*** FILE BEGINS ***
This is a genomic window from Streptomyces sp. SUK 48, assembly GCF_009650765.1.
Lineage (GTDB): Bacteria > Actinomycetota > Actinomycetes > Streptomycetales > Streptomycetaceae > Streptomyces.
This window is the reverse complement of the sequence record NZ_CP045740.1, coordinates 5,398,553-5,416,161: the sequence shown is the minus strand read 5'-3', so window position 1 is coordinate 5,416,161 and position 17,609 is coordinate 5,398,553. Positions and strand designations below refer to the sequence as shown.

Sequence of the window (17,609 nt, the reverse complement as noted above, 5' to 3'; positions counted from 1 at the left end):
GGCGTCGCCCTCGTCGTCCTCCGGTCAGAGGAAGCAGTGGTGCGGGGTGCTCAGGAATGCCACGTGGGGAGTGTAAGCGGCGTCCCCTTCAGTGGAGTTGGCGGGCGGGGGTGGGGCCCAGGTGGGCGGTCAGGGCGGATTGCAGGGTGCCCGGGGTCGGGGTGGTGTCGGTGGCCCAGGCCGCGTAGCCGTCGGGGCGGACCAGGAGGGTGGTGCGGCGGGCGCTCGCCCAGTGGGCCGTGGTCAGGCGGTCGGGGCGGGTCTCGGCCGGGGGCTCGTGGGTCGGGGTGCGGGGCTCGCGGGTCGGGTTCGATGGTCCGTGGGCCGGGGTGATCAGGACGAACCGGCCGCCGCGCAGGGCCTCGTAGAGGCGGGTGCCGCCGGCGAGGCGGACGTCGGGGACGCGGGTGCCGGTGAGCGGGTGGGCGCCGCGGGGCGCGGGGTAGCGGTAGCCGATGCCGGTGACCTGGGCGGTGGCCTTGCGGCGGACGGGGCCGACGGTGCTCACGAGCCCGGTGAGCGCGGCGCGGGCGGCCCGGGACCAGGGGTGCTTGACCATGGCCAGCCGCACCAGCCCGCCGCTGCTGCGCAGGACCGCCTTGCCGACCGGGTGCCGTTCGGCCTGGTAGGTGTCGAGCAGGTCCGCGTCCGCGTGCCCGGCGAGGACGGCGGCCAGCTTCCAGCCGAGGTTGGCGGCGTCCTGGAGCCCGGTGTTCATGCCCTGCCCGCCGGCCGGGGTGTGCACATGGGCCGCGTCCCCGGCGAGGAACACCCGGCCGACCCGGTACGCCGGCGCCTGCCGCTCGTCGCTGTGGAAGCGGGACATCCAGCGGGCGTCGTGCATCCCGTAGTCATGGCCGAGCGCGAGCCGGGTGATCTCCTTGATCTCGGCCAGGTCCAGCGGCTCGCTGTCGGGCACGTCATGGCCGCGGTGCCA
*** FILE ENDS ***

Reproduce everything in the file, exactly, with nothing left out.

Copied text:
This is a genomic window from Streptomyces sp. SUK 48, assembly GCF_009650765.1.
Lineage (GTDB): Bacteria > Actinomycetota > Actinomycetes > Streptomycetales > Streptomycetaceae > Streptomyces.
This window is the reverse complement of the sequence record NZ_CP045740.1, coordinates 5,398,553-5,416,161: the sequence shown is the minus strand read 5'-3', so window position 1 is coordinate 5,416,161 and position 17,609 is coordinate 5,398,553. Positions and strand designations below refer to the sequence as shown.

Sequence of the window (17,609 nt, the reverse complement as noted above, 5' to 3'; positions counted from 1 at the left end):
GGCGTCGCCCTCGTCGTCCTCCGGTCAGAGGAAGCAGTGGTGCGGGGTGCTCAGGAATGCCACGTGGGGAGTGTAAGCGGCGTCCCCTTCAGTGGAGTTGGCGGGCGGGGGTGGGGCCCAGGTGGGCGGTCAGGGCGGATTGCAGGGTGCCCGGGGTCGGGGTGGTGTCGGTGGCCCAGGCCGCGTAGCCGTCGGGGCGGACCAGGAGGGTGGTGCGGCGGGCGCTCGCCCAGTGGGCCGTGGTCAGGCGGTCGGGGCGGGTCTCGGCCGGGGGCTCGTGGGTCGGGGTGCGGGGCTCGCGGGTCGGGTTCGATGGTCCGTGGGCCGGGGTGATCAGGACGAACCGGCCGCCGCGCAGGGCCTCGTAGAGGCGGGTGCCGCCGGCGAGGCGGACGTCGGGGACGCGGGTGCCGGTGAGCGGGTGGGCGCCGCGGGGCGCGGGGTAGCGGTAGCCGATGCCGGTGACCTGGGCGGTGGCCTTGCGGCGGACGGGGCCGACGGTGCTCACGAGCCCGGTGAGCGCGGCGCGGGCGGCCCGGGACCAGGGGTGCTTGACCATGGCCAGCCGCACCAGCCCGCCGCTGCTGCGCAGGACCGCCTTGCCGACCGGGTGCCGTTCGGCCTGGTAGGTGTCGAGCAGGTCCGCGTCCGCGTGCCCGGCGAGGACGGCGGCCAGCTTCCAGCCGAGGTTGGCGGCGTCCTGGAGCCCGGTGTTCATGCCCTGCCCGCCGGCCGGGGTGTGCACATGGGCCGCGTCCCCGGCGAGGAACACCCGGCCGACCCGGTACGCCGGCGCCTGCCGCTCGTCGCTGTGGAAGCGGGACATCCAGCGGGCGTCGTGCATCCCGTAGTCATGGCCGAGCGCGAGCCGGGTGATCTCCTTGATCTCGGCCAGGTCCAGCGGCTCGCTGTCGGGCACGTCATGGCCGCGGTGCCA